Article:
So in some instances, in some parts of the world, in some places within the United States, still identifying that you’re a safe and welcoming place may be the right thing to do for you. I would recommend that since you’re a photographer that using some sort of LGBT imagery is enough. Because you are obviously already working with LGBT couples, so I would imagine that you already have a nice pile of imagery that you can choose from, and this makes you stand out in two ways.

The first way is the fact that you’re using LGBT couples that you’ve personally worked with. And what’s so great about this is the fact that a lot of companies who are working to market towards the LGBT community, they’ll buy stock photos. And as a photographer yourself, you probably are cringing just at the thought of using stock photography. And stock photos are great for a lot of different reasons. But when it comes to marketing to the LGBT community, if you have access to use real photos from real LGBT couples, that is going to win hands down over any stock photography that you’ll find. The problem with the stock photography is the fact that there is so little of it, and there are so many companies now that are really getting involved in marketing to the community, that they’re using the same photos. So you might be flipping through one magazine and see this really large bank that you’re familiar with, and they’re using this great lesbian couple. And then you know, five minutes later you’re looking through a newspaper and you’re looking at a fast food restaurant ad, and it’s the same lesbian couple. So you know, you want to make sure that you’re different. You want to make sure that you’re unique. So in this case, as a photographer, you already have that imagery to make yourself different and unique. And at the end of the day, the LGBT couples who are seeing your materials- and I can’t speak on behalf of the entire community, I can certainly speak on my own behalf, but if I’m flipping through your materials and I see a straight couple alongside a gay couple alongside maybe a young couple and an old couple; it just- it signifies inclusion to me. You know it’s not like you are saying that you need to stick a flag in the sand and say, “I’m a gay friendly person, I’m a gay friendly business, I want your business.” You’re just saying, “You know what? LGBT couples, they’re just a part of what I do. They’re just a part of my business. They’re treated no differently than any other client I have, they’re just people.”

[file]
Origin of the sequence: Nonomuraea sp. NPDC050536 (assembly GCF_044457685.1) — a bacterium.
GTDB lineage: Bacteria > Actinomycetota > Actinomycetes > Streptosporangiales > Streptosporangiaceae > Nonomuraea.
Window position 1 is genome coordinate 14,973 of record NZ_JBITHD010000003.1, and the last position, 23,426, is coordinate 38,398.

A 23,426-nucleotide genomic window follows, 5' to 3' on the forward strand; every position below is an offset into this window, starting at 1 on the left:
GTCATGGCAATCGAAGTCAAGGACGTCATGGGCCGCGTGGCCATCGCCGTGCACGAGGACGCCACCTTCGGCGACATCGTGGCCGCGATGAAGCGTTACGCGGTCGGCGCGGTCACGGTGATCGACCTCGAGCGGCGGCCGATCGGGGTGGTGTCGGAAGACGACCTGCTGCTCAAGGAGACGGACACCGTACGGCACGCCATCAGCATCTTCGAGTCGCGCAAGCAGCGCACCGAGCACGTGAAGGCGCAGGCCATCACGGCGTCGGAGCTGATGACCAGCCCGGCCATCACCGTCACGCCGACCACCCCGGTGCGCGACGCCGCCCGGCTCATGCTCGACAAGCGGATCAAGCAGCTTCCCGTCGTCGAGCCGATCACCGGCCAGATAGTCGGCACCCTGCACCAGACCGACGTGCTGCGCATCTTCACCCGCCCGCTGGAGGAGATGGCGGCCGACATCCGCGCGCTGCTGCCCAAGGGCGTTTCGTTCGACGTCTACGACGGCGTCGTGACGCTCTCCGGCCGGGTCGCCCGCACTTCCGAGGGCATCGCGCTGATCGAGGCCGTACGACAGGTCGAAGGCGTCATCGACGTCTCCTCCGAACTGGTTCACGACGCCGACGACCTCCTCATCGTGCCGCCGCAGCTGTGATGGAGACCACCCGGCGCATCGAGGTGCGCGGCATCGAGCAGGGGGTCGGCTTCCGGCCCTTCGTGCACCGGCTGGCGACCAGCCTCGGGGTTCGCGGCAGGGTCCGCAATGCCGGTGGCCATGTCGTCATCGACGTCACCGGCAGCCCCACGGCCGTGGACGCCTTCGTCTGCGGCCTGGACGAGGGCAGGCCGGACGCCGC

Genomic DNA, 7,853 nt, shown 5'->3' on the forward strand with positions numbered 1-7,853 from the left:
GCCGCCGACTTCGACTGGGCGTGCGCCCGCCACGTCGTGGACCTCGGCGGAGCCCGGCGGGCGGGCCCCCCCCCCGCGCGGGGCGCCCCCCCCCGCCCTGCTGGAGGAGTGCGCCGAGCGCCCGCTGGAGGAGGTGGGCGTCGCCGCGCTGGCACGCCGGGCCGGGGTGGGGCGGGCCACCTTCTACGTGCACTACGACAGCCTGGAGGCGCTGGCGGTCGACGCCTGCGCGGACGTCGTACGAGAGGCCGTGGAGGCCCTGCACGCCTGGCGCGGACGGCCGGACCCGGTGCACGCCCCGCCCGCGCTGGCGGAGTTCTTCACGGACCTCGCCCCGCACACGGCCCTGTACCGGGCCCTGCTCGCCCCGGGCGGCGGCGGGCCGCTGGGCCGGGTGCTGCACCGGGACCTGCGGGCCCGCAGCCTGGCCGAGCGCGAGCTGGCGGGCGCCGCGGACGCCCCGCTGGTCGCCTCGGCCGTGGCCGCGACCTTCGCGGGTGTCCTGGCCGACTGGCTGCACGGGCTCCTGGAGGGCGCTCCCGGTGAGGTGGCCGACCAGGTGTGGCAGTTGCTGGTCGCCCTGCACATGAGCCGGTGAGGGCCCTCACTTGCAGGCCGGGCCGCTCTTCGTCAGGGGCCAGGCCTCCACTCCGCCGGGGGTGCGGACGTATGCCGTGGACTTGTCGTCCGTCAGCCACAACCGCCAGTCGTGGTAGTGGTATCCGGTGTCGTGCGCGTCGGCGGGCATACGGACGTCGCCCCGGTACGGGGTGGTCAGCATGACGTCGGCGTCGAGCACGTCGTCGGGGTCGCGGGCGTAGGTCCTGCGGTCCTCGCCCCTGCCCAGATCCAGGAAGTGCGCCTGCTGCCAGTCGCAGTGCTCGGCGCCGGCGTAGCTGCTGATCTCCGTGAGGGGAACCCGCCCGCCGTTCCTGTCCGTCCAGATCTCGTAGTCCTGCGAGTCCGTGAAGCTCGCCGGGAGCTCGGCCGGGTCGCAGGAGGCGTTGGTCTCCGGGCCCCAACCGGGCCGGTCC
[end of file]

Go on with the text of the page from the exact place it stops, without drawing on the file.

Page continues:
A really good example that’s a recent example for being inclusive is the Amazon Kindle commercial. And if I can find the link to it on YouTube I will certainly link it in the show notes here, but it’s essentially a guy and a girl just hanging out at the beach, and one’s using an Amazon Kindle, the other one is using some sort of other tablet device. And they start talking, and you can see that they’re hitting it off. So the guy that’s not using the Amazon Kindle looks to her and says, “It’s time celebrate,” or something to that effect. And she’s like, “Oh why?” And he says that he just purchased the Kindle. So they then say, “Oh we should mark this celebration with a drink,” and the woman’s like, “Oh yeah my husband’s up at the bar getting me a drink now.” And the guy says, “Mine is too.”